On Friday, instead of cleaning for Shabbat, I found myself riveted and completely spellbound by the testimony of Ambassador Marie Yovanovitch. But something else struck me — the raw power of the question as a form. The idea, old as the Greeks and deeply present in the Talmud, that question followed by question can lead us to truth.
I was sure everyone else was riveted too, but I knew that wasn’t the case. The day before, a major news organization had tweeted that the hearings lacked the pizzazz to hold viewers’ attention:
What is pizzazz, you ask?
According to Merriam-Webster pizzazz is: “the quality of being exciting or attractive: such as a) glamour and b) vitality.
Maybe pizzazz — as well as “glamour” and “vitality” — is being redefined in our era as unseemly behavior, like a President tweeting insults about a witness in real time, while a witness is testifying. That’s news, that’s well, pizzazz, but a diplomat detailing double-dealing by a president’s personal lawyer is not.
As I watched, I kept tabs on the live commentary by reporters from The New York Times. I noted White House correspondent Maggie Haberman describing a moment in the proceedings as “dry”:
“This line of questioning is pretty dry so far. And just as the Republicans did on Wednesday, the tactic has slowed down a sense of drama around Yovanovitch’s testimony.”
Perhaps, in our era, question after question has become “dry.” That description isn’t far from lacking “pizzazz.”
Then, when I tried to obtain comments for a piece on the hearings, most people I contacted told me they weren’t watching. First, I was dismayed by the lack of attention, and then I stepped back and realized I had to ask:
Why was I so riveted?
To be fair, plenty of people I had not contacted were watching, as Twitter informed me. And the people who were riveted, along with me, kept using the word “dignity,” which is perhaps the new linguistic opposite to “pizzazz.”
For instance, Jeremy Dauber, a scholar of Yiddish literature, tweeted about the “dignity, power, and patriotism” of the Ambassador: That same word – “dignity” – was used by The Washington Post’s Jennifer Rubin, a conservative blogger.
I agree on the dignity, but I also think the hearings provided two main elements: questions and details. Our political moment has been short on both. We hear constant pronouncements, some true, and many false; but fewer questions. For example, we hear “health care is a right” and not “how can a country as large as the U.S. design a health-care system to protect all Americans?” That question might be followed by other questions:
What is healthcare?
What is care?
What is protection?
What is all?
There is a difference in a statement versus of serious questions. And that was the difference I was hearing.
Then, in a phone conversation with a scholar about the hearings, I was introduced to another theory. Perhaps what was riveting was not questions—as I had originally thought—but details. This tiny moment in a conversation; that exact weapon and how much it cost. This amount of aid and how long it was held up for.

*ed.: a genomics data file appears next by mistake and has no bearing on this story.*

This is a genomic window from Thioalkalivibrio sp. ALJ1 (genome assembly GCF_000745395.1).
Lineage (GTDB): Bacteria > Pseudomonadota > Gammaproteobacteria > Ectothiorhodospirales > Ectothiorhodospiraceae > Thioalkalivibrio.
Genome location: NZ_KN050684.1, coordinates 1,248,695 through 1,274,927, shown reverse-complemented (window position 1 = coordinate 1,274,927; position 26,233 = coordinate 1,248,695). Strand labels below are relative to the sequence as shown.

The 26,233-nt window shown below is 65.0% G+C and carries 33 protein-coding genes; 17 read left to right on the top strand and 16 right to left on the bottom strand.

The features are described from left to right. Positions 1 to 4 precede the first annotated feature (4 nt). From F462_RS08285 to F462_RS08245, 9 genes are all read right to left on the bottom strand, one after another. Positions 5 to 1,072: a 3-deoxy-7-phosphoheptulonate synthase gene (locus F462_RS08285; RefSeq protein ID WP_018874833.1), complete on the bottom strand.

Sure, anyone with a strong Jewish education is immersed in the question form; Biblical commentators like Rashi, for instance, build their commentary on making the reader identify the question at hand. And of course, anyone with a college education should have some familiarity with questions as a method of inquiry — with Socrates, for instance. And Friday’s line of questioning was clearly intended to identify specific instances with legal consequences — or “impeachable” conduct.
But anyone who has spent time in yeshiva has spent plenty of time with details. So maybe it was the details that keep me watching. And I confess: details don’t bore me. They thrill me.
Halacha — Jewish law — is about detail. Sometimes too much detail. And those who love Jewish text learn to delve into these details and delight in them, to consider detail pizzazz. To find “vitality” in the tiny points.
Maybe that’s the problem with our current political culture. A disdain not only for the truth — that suddenly amorphous thing — but for details. For a fleshing-out of the particulars. For what education is supposed to teach all of us, along with how to question: a backing-up of your points.
We should all be worried about the rise of generalities, and the emphasis on pizzazz over substance. In a world of generalities, question after question seems unnecessary, perhaps dry. It’s the kind of thing you can skip watching. But this stuff is dangerous, because lack of detail can lead us to support candidates who support no one but themselves.
Lack of detail is often a sign of a lie, in the worst case, and not knowing what you’re talking about, in the best case. And if the past few years have taught us anything, lying by a public figure is a major concern. So too is incompetence.
That’s why some of the testimony has felt redemptive. I realize, listening, that I still believe in questions as a path to truth, and as a way to uncover lies; I still thought details mattered, despite the propaganda campaign we have all witnessed against details. Against specifics. Against facts. Against expertise, like what career diplomats have displayed.
That’s why the Ambassador received a standing ovation; because by her answering question after question, offering detail after detail, she showed that there is dignity in detail, and there is truth.
Detail isn’t dry, and it isn’t a waste of America’s time or money; it’s democracy at work.
And if a standing ovation isn’t a touch of pizzazz — if that rare reaction to testimony in the House of Representatives isn’t a form of vitality and even glamour — I’m not sure what is.
Aviya Kushner is The Forward’s language columnist and the author of The Grammar of God (Spiegel & Grau). Follow her on Twitter @AviyaKushner